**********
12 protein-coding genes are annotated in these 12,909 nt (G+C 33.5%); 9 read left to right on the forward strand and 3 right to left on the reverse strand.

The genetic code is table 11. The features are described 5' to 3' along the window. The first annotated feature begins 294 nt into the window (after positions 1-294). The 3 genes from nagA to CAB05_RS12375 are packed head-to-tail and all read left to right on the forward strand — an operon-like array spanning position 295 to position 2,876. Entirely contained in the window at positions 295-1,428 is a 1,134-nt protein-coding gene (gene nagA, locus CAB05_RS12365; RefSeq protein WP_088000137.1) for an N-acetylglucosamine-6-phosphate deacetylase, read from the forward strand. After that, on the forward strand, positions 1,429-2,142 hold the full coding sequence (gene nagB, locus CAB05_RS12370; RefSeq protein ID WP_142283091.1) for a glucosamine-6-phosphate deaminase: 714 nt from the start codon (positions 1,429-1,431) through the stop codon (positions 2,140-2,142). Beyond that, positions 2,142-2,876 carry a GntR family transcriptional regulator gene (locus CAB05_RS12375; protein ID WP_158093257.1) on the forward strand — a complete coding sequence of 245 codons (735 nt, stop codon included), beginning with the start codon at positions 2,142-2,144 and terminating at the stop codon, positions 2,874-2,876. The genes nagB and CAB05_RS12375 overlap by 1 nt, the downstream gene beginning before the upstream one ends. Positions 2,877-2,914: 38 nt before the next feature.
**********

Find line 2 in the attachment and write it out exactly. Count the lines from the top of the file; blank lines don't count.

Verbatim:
The genetic code is table 11. The features are described 5' to 3' along the window. The first annotated feature begins 294 nt into the window (after positions 1-294). The 3 genes from nagA to CAB05_RS12375 are packed head-to-tail and all read left to right on the forward strand — an operon-like array spanning position 295 to position 2,876. Entirely contained in the window at positions 295-1,428 is a 1,134-nt protein-coding gene (gene nagA, locus CAB05_RS12365; RefSeq protein WP_088000137.1) for an N-acetylglucosamine-6-phosphate deacetylase, read from the forward strand. After that, on the forward strand, positions 1,429-2,142 hold the full coding sequence (gene nagB, locus CAB05_RS12370; RefSeq protein ID WP_142283091.1) for a glucosamine-6-phosphate deaminase: 714 nt from the start codon (positions 1,429-1,431) through the stop codon (positions 2,140-2,142). Beyond that, positions 2,142-2,876 carry a GntR family transcriptional regulator gene (locus CAB05_RS12375; protein ID WP_158093257.1) on the forward strand — a complete coding sequence of 245 codons (735 nt, stop codon included), beginning with the start codon at positions 2,142-2,144 and terminating at the stop codon, positions 2,874-2,876. The genes nagB and CAB05_RS12375 overlap by 1 nt, the downstream gene beginning before the upstream one ends. Positions 2,877-2,914: 38 nt before the next feature.